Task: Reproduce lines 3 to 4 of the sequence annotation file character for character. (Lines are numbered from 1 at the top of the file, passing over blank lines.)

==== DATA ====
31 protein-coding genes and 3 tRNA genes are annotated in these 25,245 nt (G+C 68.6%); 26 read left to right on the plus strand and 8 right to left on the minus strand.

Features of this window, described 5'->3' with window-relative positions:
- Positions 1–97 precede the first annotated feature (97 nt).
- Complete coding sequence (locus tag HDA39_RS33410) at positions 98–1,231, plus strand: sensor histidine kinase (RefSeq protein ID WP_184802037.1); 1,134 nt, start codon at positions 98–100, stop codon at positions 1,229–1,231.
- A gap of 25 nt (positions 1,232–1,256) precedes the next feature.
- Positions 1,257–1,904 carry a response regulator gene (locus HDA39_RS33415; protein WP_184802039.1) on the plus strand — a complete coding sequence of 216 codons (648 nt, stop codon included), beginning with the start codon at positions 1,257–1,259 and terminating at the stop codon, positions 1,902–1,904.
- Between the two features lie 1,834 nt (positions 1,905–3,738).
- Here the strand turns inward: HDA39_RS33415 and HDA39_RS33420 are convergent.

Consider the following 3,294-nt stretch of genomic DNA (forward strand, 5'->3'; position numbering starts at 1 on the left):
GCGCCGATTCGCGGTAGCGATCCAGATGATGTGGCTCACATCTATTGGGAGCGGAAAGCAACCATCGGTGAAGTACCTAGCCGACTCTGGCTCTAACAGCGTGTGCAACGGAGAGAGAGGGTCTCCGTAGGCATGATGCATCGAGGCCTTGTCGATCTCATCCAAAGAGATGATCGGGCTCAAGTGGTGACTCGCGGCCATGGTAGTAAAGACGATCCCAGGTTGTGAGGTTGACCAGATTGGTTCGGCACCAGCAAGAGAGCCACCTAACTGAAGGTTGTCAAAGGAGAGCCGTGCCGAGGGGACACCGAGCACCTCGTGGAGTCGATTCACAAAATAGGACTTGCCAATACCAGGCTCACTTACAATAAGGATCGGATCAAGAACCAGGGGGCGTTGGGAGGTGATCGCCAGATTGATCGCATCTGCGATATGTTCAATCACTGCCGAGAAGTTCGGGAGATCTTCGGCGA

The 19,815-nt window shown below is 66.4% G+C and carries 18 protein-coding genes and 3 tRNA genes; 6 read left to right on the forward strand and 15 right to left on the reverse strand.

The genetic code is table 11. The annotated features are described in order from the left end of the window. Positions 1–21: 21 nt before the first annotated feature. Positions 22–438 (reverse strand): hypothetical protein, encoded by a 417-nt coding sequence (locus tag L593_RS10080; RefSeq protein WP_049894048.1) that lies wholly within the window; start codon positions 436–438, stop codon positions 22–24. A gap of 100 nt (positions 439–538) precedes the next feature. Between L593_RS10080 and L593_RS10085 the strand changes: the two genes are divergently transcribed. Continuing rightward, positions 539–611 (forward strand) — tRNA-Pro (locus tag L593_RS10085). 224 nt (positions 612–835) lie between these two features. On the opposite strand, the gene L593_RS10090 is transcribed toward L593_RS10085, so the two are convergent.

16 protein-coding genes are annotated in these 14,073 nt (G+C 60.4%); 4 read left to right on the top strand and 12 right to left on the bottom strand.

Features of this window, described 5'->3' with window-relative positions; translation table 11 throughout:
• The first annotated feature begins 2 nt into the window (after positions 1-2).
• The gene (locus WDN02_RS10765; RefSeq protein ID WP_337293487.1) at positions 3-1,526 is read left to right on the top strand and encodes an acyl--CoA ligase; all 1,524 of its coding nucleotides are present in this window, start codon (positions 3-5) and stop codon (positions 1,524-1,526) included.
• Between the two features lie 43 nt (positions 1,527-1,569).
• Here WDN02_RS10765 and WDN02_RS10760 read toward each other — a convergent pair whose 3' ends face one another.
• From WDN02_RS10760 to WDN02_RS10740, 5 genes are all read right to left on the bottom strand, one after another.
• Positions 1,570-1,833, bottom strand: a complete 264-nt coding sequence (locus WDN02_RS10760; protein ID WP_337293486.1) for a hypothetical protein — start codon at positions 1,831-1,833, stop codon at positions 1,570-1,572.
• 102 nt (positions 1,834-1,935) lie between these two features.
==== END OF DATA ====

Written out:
- Positions 1–97 precede the first annotated feature (97 nt).
- Complete coding sequence (locus tag HDA39_RS33410) at positions 98–1,231, plus strand: sensor histidine kinase (RefSeq protein ID WP_184802037.1); 1,134 nt, start codon at positions 98–100, stop codon at positions 1,229–1,231.